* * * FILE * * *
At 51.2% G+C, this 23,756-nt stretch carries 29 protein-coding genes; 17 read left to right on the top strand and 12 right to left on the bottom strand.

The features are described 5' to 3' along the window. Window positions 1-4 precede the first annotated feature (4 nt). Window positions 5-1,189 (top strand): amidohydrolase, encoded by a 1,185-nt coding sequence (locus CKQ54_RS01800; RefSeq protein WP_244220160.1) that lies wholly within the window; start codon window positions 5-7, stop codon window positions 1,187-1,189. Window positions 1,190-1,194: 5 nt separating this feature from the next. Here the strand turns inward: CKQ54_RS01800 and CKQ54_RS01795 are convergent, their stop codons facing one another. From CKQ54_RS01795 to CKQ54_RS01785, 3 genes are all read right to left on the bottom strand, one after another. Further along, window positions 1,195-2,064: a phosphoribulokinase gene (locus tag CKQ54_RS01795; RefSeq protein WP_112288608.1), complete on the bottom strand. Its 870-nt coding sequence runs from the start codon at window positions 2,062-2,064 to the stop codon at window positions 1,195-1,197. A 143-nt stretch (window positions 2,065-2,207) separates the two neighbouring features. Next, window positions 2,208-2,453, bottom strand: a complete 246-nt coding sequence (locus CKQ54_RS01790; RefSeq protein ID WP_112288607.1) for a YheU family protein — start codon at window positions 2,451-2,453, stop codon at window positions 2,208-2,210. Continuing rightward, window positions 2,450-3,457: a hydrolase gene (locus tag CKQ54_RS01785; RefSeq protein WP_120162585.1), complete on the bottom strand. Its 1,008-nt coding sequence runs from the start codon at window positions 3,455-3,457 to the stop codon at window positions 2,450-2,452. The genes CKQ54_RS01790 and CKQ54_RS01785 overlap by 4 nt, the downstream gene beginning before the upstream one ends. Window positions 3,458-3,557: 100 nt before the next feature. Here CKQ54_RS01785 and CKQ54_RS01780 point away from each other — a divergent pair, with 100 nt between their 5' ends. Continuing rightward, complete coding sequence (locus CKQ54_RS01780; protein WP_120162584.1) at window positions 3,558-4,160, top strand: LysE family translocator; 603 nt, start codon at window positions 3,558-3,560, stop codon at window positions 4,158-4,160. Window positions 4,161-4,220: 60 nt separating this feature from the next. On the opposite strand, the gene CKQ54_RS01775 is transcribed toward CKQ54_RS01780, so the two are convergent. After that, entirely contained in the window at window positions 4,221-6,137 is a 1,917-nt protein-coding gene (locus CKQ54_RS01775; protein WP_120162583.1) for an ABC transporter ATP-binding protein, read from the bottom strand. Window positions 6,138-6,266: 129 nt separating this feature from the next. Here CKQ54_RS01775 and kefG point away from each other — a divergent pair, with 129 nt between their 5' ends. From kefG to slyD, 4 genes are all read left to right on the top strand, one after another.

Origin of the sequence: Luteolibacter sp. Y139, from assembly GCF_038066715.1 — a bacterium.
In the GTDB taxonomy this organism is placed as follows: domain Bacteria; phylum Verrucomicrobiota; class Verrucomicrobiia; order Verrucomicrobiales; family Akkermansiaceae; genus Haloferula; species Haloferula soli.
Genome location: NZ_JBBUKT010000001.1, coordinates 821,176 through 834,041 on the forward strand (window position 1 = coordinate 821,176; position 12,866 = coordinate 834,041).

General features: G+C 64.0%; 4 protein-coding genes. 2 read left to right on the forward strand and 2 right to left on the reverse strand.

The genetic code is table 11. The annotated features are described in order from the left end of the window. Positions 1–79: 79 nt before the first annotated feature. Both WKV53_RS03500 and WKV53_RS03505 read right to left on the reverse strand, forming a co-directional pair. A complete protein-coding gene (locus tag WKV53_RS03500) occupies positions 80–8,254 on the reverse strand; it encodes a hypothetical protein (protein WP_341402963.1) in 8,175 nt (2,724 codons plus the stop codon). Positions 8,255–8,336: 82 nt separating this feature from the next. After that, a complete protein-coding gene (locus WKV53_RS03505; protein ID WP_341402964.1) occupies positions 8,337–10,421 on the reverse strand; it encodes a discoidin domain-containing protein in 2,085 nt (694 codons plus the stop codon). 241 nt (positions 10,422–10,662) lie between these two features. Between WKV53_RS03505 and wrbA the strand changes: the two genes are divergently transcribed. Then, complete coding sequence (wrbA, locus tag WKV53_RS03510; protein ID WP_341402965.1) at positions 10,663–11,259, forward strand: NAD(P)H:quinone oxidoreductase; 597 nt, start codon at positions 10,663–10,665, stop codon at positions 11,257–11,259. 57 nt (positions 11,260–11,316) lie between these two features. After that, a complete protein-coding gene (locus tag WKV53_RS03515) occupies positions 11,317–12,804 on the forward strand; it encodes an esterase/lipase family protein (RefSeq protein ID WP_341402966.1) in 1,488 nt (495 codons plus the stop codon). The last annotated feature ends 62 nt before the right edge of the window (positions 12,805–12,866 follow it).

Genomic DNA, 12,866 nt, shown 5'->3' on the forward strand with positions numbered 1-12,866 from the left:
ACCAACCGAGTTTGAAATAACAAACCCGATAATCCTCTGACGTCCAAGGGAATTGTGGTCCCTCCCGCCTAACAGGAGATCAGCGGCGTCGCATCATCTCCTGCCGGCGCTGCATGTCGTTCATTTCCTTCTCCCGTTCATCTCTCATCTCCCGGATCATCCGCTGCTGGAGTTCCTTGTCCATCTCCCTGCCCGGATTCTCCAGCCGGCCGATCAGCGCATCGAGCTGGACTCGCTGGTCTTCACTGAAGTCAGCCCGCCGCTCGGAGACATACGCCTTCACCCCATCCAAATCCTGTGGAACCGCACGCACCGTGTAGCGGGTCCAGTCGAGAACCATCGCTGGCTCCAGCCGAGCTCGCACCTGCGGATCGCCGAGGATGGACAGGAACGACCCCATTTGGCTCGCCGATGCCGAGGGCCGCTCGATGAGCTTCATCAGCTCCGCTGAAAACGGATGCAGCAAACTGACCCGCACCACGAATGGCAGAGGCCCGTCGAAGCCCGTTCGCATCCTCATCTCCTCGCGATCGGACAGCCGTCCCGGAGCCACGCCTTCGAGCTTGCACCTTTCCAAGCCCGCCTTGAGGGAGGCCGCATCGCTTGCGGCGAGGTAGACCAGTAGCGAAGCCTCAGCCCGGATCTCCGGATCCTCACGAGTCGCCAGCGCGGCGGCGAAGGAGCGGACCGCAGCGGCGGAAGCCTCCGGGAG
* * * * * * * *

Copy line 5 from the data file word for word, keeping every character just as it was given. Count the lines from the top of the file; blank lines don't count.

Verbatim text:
Genome location: NZ_JBBUKT010000001.1, coordinates 821,176 through 834,041 on the forward strand (window position 1 = coordinate 821,176; position 12,866 = coordinate 834,041).